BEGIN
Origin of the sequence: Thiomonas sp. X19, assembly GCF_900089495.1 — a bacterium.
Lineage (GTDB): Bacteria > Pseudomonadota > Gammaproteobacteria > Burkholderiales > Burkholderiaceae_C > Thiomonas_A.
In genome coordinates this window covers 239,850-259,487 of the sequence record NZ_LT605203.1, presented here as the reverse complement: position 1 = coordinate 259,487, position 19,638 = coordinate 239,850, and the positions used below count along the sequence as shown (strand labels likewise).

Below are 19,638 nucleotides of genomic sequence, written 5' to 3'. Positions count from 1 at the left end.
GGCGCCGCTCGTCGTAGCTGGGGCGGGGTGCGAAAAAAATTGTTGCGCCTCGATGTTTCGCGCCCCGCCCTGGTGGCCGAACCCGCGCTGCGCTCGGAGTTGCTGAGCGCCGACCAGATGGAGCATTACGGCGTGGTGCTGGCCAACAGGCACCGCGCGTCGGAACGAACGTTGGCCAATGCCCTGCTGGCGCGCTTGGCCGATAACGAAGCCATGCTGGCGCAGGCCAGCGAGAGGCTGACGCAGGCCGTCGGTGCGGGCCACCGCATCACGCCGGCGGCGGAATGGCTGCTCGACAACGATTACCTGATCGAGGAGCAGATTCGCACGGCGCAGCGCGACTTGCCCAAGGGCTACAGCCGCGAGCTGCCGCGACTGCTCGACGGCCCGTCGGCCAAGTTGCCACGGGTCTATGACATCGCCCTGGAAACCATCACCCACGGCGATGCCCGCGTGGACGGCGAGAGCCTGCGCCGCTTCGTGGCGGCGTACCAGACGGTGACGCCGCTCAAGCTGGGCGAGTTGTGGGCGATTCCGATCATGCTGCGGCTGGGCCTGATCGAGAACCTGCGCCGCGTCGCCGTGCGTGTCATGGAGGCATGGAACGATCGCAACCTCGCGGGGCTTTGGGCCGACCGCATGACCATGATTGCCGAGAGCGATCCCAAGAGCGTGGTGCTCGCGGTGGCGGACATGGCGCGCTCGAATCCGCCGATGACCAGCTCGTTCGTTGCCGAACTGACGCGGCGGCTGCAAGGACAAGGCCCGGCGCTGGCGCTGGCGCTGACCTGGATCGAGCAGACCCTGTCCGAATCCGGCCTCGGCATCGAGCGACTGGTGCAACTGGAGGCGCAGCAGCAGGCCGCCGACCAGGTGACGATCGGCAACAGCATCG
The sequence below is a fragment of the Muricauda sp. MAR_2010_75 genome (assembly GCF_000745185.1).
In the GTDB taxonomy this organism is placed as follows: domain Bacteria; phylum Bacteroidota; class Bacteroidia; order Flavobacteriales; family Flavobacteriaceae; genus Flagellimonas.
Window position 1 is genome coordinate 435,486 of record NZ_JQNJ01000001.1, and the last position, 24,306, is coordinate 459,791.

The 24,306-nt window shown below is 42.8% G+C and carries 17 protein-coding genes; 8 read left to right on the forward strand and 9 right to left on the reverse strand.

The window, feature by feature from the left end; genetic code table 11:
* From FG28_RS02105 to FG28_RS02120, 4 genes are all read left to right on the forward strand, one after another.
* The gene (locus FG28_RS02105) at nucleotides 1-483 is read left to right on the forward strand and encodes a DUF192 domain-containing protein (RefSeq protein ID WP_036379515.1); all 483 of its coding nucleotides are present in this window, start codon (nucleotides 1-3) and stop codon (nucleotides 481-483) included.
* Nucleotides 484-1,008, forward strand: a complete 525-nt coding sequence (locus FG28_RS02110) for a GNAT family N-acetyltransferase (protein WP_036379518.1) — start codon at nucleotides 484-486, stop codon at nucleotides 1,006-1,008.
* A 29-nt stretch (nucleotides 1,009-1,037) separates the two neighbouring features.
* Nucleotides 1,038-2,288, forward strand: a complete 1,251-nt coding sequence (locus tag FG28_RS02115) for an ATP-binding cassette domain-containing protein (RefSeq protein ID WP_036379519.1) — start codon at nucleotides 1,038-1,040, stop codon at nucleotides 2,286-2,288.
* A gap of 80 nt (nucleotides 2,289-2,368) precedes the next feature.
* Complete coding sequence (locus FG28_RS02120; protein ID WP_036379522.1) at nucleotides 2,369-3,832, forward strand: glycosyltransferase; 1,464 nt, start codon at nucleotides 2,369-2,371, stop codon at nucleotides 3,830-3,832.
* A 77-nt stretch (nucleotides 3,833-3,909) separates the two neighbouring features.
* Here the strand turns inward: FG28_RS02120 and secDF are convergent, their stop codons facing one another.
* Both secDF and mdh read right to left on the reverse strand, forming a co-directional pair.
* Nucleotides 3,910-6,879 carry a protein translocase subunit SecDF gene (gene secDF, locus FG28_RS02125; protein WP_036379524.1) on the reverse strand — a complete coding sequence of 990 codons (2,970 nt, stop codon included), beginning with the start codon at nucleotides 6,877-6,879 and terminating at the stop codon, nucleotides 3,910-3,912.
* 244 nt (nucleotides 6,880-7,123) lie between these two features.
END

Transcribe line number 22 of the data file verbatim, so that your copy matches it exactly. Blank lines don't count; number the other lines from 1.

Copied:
* 244 nt (nucleotides 6,880-7,123) lie between these two features.